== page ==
Over the past two years, federal prosecutors in Delaware have issued dozens of subpoenas for documents related to Hunter Biden’s overseas work and for bank accounts associated with him and his associates, including two formerly close business partners, Eric Schwerin and Devon Archer, so the statements of persons familiar with the investigation.

Last year, prosecutors interviewed Mr. Archer and subpoenaed him for documents and testimony before the grand jury, the people said. Mr. Archer, who was convicted last month in an independent securities fraud case that reversed a decision to vacate his conviction, has served on the Burisma board of directors with Mr. Biden since 2014.

People familiar with the investigation said prosecutors looked into emails between Mr. Biden, Mr. Archer and others about Burisma and other foreign business activities. Those emails were obtained by The New York Times from a cache of files that appear to have come from a laptop left by Mr. Biden at a Delaware repair shop. The email and others in the cache have been authenticated by people familiar with them and the investigation.

In some of the emails, Mr. Biden showed a familiarity with FARA and a desire to avoid triggering.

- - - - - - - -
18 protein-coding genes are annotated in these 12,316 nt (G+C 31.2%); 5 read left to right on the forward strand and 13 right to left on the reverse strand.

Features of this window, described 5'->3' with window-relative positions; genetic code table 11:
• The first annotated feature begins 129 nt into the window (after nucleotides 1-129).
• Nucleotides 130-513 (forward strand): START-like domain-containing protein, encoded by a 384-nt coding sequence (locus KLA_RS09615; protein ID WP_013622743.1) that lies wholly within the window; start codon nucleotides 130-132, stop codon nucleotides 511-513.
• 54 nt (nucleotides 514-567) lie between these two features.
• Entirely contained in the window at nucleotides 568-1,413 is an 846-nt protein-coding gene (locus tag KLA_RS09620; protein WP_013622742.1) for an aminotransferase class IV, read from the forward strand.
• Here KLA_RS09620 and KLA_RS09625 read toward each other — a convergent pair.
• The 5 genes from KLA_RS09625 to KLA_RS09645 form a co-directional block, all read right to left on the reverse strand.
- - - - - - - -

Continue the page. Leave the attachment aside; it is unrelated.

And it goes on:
In an email to Mr. Archer in April 2014, Mr. Biden outlined his vision for working with Burisma. In the email, Hunter Biden noted that Vice President Biden’s upcoming announcement of a trip to Ukraine — who is referred to in the email as “my husband” but not by name — “marked as part of our advice and thinking.” should be – but what he will say and do is not in our hands.”

The announcement “could be a really good thing, or it could end up creating too much of an expectation. We need to lower expectations about this visit,” Hunter Biden wrote.

Vice President Biden traveled to the Ukrainian capital, Kyiv, about a week after the email.

In the same April 2014 email, Hunter Biden noted that Burisma officials “need to know unequivocally that we will not and cannot intervene directly with domestic policymakers and that we comply with FARA and all other U.S. laws to the strictest Senses must hold over the border.”